Session Chairs and Discussants

Session 1A: Economic, Education, and Health Issues I

Chair: Alok Bohara, University of New Mexico, USA
Hari Katuwal
Sushant Koirala
Vijaya R. Sharma

Session 1B: Economic, Education, and Health Issues II

Chair: Prakash Adhikari, Central Michigan University, USA
Keshav Bhattarai
Sherrie Palm
Sakib Mahmud
Naresh Nepal
Shikha Silwal

Session 2A: Environment and Climate Change

Chair: Sakib Mahmud, University of Wisconsin-Superior, USA
Mohan Balla
Chet Bhatt
Assem Sharma

Session 2B: Socio-Political Issues

Chair: Tanzeem Iqbal Ali, University of Wyoming, USA
Prakash Adhikari
Alok Bohara
Bijaya Gautam

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Thursday, October 17th
12:00 AM

Challenges of ensuring justice to victims in post-conflict Nepal

Bijay Raj Gautam, Informal Sector Service Center, Nepal

12:00 AM

The incidents of grave human rights violations committed in the past, if not addressed prudently, are likely to result in serious repercussions. Due to the total disregard of numerous human rights violations committed during the decade-long armed conflict, Nepal's human rights situation has been a matter of worry even after the end of the insurgency. This paper argues that it is indispensable for the government of Nepal to revisit the country's bloody and repressive past in order to adopt necessary measures towards reconciliation. This research provides a thorough review of the draft Truth and Reconciliation Commission bill introduced by the government of Nepal with particular emphasis on its shortcomings. The discussion of the limitations of the bill is supported with pertinent anecdotal evidence gathered through fieldwork.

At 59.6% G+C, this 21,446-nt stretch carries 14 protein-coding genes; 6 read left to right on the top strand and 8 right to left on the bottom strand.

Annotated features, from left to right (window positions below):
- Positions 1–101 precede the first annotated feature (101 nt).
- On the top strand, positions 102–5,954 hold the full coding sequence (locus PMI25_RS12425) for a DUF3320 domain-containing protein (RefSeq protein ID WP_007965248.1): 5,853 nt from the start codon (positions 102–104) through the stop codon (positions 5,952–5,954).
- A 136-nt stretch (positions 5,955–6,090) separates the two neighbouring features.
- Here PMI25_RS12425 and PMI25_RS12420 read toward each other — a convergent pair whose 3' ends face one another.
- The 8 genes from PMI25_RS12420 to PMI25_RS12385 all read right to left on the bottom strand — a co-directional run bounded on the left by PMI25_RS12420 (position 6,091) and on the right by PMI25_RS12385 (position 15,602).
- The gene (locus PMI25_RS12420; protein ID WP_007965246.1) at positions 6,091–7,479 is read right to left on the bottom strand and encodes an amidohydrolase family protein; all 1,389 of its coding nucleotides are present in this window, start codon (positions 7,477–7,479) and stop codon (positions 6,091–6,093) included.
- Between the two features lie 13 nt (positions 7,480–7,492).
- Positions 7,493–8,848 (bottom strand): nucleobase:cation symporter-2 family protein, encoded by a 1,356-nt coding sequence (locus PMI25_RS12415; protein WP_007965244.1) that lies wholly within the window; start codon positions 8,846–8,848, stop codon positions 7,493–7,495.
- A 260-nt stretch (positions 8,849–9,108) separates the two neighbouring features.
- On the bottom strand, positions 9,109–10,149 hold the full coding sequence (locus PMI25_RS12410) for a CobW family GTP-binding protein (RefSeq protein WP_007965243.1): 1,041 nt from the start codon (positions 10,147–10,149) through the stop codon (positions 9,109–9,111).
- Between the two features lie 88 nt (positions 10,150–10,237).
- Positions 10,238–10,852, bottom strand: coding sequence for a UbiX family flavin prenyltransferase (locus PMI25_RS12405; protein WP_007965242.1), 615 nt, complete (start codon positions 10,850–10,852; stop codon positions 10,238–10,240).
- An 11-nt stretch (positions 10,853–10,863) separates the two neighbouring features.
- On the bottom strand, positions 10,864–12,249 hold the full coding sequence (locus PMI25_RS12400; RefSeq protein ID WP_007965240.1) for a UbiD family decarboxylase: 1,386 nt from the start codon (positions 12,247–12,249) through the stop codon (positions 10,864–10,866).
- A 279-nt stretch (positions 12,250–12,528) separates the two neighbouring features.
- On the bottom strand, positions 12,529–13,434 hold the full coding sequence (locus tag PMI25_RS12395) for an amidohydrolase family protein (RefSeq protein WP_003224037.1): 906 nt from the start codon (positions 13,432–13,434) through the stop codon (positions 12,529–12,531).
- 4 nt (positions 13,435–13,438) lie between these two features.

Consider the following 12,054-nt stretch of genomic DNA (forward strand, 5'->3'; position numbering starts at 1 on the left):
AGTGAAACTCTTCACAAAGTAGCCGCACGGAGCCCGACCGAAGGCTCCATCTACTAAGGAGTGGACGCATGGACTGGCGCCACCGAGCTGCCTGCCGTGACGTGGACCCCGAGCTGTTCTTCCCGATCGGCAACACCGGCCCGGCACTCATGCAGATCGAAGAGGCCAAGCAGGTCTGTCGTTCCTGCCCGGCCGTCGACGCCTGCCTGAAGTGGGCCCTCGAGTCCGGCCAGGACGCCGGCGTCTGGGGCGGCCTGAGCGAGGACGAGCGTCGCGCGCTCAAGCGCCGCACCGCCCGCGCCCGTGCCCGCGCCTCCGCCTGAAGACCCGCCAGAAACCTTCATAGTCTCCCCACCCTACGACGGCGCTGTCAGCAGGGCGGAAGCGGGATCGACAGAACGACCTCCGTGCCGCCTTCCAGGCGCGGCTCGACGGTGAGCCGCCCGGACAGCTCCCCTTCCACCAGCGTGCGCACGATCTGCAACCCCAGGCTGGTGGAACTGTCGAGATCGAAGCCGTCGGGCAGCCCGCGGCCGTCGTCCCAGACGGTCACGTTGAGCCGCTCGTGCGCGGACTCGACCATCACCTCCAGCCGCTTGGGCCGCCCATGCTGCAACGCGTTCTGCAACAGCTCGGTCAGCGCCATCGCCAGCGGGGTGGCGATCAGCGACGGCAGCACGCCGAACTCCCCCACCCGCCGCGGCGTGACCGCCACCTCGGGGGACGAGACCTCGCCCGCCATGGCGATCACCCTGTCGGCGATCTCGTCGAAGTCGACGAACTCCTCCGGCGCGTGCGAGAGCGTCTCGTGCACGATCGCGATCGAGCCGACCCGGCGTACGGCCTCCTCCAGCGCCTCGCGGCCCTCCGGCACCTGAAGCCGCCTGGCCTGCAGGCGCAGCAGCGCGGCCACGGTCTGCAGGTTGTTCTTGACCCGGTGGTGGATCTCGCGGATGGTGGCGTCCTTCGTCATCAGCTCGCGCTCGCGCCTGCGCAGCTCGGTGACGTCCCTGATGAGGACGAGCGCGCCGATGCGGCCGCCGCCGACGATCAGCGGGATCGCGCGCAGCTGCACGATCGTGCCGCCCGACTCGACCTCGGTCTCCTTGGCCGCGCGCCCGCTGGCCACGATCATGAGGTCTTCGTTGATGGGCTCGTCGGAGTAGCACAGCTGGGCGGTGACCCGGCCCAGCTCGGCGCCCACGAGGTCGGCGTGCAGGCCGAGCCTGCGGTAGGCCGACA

Climatological variability and trends in the Koshi River Basin, Nepal

Assem Sharma, University of Northern British Columbia, Canada
Arun Shrestha, International Center for Integrated Mountain Development, Nepal
Sager Bajracharya, International Center for Integrated Mountain Development, Nepal

12:00 AM

Research shows increasing frequency of climatic variability and extreme events throughout Nepal. However, there are not specific studies on the Koshi basin, one of the most important basins of the country in term of livelihood and economy. This study explores the pattern of climate change over the Koshi basin based on observed data from 1970 to 2010. The basin covers a total area of about 60400 km2. The Koshi River and its tributaries, through agriculture and other natural resources, support approximately 5.2 million people living in this basin. Any changes in climate will have significant impacts on the agricultural based communities of Koshi. Through this study we examine changes in climate indices and the trend of occurrence of extreme climate events over the study period. We provide recommendations of immediate, short term, and long term adaptation strategies and actions to cope with the changes.

Consequences of public programs and private transfers on household’s investment in protection from natural disasters

Sakib Mahmud, University of Wisconsin-Superior, USA
Gazi Hassan, University of Waikato, New Zealand

12:00 AM

Considering the issues of households’ accessibility to public programs and private inward remittances, there is a need to better understand the linkages through which households’ decision to pursue private defensive strategies (or private protection activities) might be influenced. This has significant policy implications especially for low-and-middle income countries vulnerable to natural disasters. We introduce a theoretical model of household private investment in protection against damages from a natural disaster event given the presence of public programs and the possibility of receiving inward remittances from members of the household.

Democratic transitions and Maoist insurgency: The Shining Path of Peru and the Communist Party of Nepal (Maoist)

Prakash Adhikari, Central Michigan University, USA
Nick Rowell, University of Arkansas, USA

12:00 AM